I’m trying to find the mass and radius to help me with this problem: g=(9.81)M/r^2. Is there any way you can help me?


  1. Answer:

    9.81 m/s2


    g = 9.81m/s2 means that if you were on Earth, and you somehow were able to create a space free of any air (a vacuum), and you dropped something, then that object’s velocity would be 9.81 m/s after one second, 19.62 after another second, 29.43 after another and so on. In other words, it would accelerate at a rate of 9.81 m/s2.

    The reason why it has to be in a vacuum is because the object would be immersed in air otherwise. And the air would cause it to slow down, for the same reason why something dropped in honey takes so long to reach the bottom of the pot: viscosity. The air or the honey would pull on the object as it fell, causing it to experience an acceleration smaller than 9.81 m/s2. In fact, the pull is proportional to the square of the velocity of the falling object, so the faster it gets, the stronger the pull of the air.

    At some point, the pull of the air just matches that of gravity, and the object stops accelerating, and falls at a constant velocity for the remainder of its descent. That velocity is called terminal velocity. The effect is much less pronounced in air than in honey because air’s viscosity is much smaller: air flows easily.

    It has to be on Earth because the gravitational force changes with distance, and the mass of whatever is pulling, which is Earth. If you were on the moon, g would be different from what it is on Earth, about a sixth of what it is, because of the change in distance, and the change in mass. The actual formula for the force of gravity is called Newton’s law of Universal Gravitation, and is:

    Where M and m are the masses of the two objects, G is a universal constant for gravity with a value of 6.67 Nm2/kg2. R is the distance between the two objects, and the minus sign is just there to get the direction right.

    g is derived from this formula. M is constant, because it represents the mass of the Earth, and R should change, since it is the distance from the centre of the Earth to the object under consideration, but the Earth is large, so any small change in R due to the object’s height can be neglected, so R can be taken to be a constant, the radius of the Earth. Since g is the acceleration due to gravity on Earth, you can divide F by m to obtain it, since F = ma.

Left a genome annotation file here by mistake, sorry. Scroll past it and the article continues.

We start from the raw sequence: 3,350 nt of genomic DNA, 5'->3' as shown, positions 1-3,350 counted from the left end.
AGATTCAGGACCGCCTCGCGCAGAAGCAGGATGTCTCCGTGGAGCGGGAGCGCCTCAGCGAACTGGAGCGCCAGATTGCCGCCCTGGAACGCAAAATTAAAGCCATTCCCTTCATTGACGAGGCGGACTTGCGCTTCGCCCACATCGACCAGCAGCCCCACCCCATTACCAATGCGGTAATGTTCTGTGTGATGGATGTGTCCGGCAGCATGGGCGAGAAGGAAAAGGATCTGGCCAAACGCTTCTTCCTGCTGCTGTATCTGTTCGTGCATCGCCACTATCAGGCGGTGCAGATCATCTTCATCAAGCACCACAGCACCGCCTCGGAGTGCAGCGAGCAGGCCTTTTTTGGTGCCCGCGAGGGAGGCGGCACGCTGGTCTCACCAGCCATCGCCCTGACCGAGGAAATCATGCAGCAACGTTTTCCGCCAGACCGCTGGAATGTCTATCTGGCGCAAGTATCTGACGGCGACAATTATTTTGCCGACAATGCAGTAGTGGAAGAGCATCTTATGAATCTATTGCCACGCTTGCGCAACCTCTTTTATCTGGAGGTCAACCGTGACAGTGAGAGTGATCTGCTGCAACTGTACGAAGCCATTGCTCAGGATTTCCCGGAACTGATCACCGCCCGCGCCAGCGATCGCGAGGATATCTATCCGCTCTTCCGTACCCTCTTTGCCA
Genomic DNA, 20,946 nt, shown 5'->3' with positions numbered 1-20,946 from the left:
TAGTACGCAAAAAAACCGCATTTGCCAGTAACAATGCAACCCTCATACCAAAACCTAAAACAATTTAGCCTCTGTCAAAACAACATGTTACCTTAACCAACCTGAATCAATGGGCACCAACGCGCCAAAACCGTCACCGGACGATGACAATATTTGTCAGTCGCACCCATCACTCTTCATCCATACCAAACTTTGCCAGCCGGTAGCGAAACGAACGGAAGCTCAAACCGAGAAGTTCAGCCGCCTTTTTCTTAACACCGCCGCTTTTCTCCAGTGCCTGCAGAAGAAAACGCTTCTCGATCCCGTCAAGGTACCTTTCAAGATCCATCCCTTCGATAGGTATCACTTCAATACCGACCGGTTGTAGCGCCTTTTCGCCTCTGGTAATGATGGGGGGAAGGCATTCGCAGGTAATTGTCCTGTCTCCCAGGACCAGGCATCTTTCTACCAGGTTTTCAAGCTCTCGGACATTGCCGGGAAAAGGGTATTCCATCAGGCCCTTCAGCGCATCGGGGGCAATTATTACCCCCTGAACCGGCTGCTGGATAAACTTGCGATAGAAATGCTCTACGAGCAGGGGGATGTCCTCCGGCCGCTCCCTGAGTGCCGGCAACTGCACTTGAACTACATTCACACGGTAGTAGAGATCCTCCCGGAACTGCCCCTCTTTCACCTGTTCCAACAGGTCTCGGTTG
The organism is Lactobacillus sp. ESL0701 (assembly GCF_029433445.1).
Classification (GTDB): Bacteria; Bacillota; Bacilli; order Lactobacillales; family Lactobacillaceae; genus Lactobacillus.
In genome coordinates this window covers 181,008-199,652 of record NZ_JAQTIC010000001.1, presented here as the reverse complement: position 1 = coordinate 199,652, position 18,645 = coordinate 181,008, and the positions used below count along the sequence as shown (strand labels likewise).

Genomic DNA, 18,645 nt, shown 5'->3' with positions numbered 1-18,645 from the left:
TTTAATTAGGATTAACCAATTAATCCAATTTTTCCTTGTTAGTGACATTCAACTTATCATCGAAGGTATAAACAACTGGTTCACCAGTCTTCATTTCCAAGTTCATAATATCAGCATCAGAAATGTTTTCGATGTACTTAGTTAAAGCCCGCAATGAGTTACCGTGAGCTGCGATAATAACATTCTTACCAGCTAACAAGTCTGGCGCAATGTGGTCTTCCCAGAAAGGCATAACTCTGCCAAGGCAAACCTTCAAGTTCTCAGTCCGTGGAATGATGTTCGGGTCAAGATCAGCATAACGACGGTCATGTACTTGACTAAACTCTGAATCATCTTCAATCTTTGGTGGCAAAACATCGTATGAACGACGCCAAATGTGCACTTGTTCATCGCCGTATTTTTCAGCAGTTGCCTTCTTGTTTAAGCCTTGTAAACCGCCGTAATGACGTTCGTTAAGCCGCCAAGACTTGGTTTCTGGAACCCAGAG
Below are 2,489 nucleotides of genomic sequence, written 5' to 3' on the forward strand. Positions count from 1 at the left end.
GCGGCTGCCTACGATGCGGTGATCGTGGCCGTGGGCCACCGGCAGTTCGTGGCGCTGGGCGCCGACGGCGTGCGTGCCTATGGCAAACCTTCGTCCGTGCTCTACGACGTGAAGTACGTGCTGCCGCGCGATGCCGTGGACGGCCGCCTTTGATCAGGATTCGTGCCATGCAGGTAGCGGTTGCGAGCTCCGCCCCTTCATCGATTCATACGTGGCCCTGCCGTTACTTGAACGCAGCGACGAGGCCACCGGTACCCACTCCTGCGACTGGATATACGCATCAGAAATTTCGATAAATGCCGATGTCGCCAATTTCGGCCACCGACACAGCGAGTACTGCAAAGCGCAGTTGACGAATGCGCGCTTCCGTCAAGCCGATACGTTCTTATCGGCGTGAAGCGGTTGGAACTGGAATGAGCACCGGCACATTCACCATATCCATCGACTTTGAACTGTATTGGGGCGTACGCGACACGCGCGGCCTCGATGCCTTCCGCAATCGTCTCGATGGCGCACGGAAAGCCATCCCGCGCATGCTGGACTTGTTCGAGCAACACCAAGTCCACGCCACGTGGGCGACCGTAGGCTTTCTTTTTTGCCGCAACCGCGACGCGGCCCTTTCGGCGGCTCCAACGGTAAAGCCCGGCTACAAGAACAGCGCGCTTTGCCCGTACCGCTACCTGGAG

Where the minus sign was ignored, because you are more interested in the magnitude of gravity on Earth than its direction. If you wander too far from Earth R will change significantly, so g must change as well, and if you change celestial bodies, M must change.

    Thus g = 9.81 m/s2 means that on Earth, in a vacuum, if you were falling, you would accelerate at a rate of 9.81 m/s2, regardless of how your mass.

    g can also be taken to mean the strength of the gravitational field. The gravitational field is how the force of gravity gets transferred across space. Gravity does not require the two interacting objects to be in contact with each other, otherwise no life would exist on Earth from touching the sun. There is some distance between Earth and the sun and gravity is transferred through them via the gravitational field.

    The gravitational field is defined as the force of gravity per unit mass of a source. The strength of the field is just its magnitude. In other words, the strength is:

    Which is exactly the same as the acceleration due to gravity.

    The similarity between the strength and the acceleration may not seem to be much, but it is in fact very important. It is for this reason that all falling objects experience the same acceleration.

    Gravity is the only force that has this property. If you compared it to the very similar Coulomb force, which is essentially the same as Newton’s gravitational law, but with charges replacing the masses, you see that for different masses, the Coulomb force causes different accelerations, whereas gravity does not. It is this property of gravity that prompted Einstein to formulate the theory of General Relativity, where gravity is described in terms of geometry.

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